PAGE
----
While all businesses face internal and external risks, ranging from strategic and reputational risk, to liability, and security risk, the biggest risks facing many small- to medium-sized enterprises (SMEs) are financial. SMEs usually have smaller cash reserves and therefore need to manage financial risk across multiple dimensions of business.

Mitigating financial risks (e.g. not being able to pay back loans, goods, and services, insufficient number of buyers) and preparing for unforeseen circumstances can help you stay afloat even during challenging times. While it may seem daunting, it’s important for SMEs to learn as much as they can about financial risk management, because, as they say, “knowledge is power.”

In this post, we look at strategies small business owners can use to manage their financial risks.

Understand the Types of Potential Risks

Before you learn about the various types of risks that could have a major impact on your business and the likelihood of occurrence, it’s important to understand risk profiles. Business risk profiles determine the willingness of how much risk you’re willing to take on and how it will affect your decision-making strategy. A risk profile also encompasses the levels of risks and threats faced by an organization.

Operational Risk

Operational risk is any internal or external risks that stem from business processes that could potentially result in loss. Operational risks can be anything from cybersecurity breaches to natural disasters – basically anything that has the ability to impact your daily operations and create loss.

Strategic Risk

Strategic risk occurs when you’re attempting to achieve strategic objectives and events occur that prevent or deter you from achieving them. Strategic risk can happen from mergers, acquisitions, other competition, market or industry changes, changes among customers or in demand, and even human resource issues.

Reputational Risk

Reputational risk can pose a threat to the survival of the big and well-run organizations, so imagine the damage it could do to a small business? Reputation risk can occur from the action of delinquent employees, the actions of the company, or even from joint venture partners or suppliers. This type of risk is damaging because it not only adversely affects an organization’s profitability and valuation, but it also impacts client relationships.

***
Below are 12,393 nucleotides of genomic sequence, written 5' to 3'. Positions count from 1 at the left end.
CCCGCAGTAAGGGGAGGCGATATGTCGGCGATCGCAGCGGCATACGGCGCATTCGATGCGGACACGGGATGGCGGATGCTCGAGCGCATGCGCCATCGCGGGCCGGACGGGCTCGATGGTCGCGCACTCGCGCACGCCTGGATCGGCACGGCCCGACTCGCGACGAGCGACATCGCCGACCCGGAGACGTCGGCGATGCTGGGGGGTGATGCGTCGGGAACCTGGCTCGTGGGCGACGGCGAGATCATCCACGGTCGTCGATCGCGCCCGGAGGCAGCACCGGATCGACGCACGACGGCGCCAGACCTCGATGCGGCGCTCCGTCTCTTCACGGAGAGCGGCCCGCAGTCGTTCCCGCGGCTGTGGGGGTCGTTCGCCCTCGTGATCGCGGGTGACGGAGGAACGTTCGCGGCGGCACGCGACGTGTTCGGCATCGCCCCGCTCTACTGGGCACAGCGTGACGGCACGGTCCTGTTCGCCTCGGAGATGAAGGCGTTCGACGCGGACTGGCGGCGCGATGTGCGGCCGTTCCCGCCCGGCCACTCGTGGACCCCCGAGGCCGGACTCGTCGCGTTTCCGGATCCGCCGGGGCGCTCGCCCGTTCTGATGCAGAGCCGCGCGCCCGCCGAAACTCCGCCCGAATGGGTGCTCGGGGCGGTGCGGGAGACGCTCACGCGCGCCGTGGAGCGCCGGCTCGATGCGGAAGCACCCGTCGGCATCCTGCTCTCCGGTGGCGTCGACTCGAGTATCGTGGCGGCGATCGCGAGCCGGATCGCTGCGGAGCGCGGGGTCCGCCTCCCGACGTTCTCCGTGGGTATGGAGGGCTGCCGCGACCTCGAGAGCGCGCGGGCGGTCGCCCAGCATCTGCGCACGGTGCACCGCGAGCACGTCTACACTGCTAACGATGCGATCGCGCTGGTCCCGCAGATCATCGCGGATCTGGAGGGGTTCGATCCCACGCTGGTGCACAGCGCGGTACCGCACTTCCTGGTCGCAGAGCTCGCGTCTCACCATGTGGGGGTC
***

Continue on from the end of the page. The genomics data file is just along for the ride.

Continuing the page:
Internal Risk

Of course, looking at internal risks such as profitability and capital management is important, but it’s crucial that you look outside of your business, for external risks as well. External risks to consider include market risk (e.g. changes in equity prices or interest rates) and what scenarios may impact your business, such as an economic downtown. These potential risks could lead to a sudden and unexpected loss of revenue.

Stay Compliant With Legal Requirements

Another type of risk is compliance related. Small business owners need to be aware of a multitude of regulations, including the General Data Protection Regulation (UK GDPR). This regulation affects any business that processes the personal data of an EU citizen (e.g. name, address, phone number, social details) and if you’re not in compliance with laws like the GDPR, you can face major financial penalties.

In addition to the GDPR, there are other regulatory requirements that small businesses need to be aware of, like the National Minimum Wage and National Living Wage and the IR35. One way businesses can keep up and comply with these regulations is by implementing proper accounting software. Proper accounting solutions will store information about your employees safely and securely in the cloud in a way that is Real Time Information compliant.

Have a Financial Risk Management Strategy in Place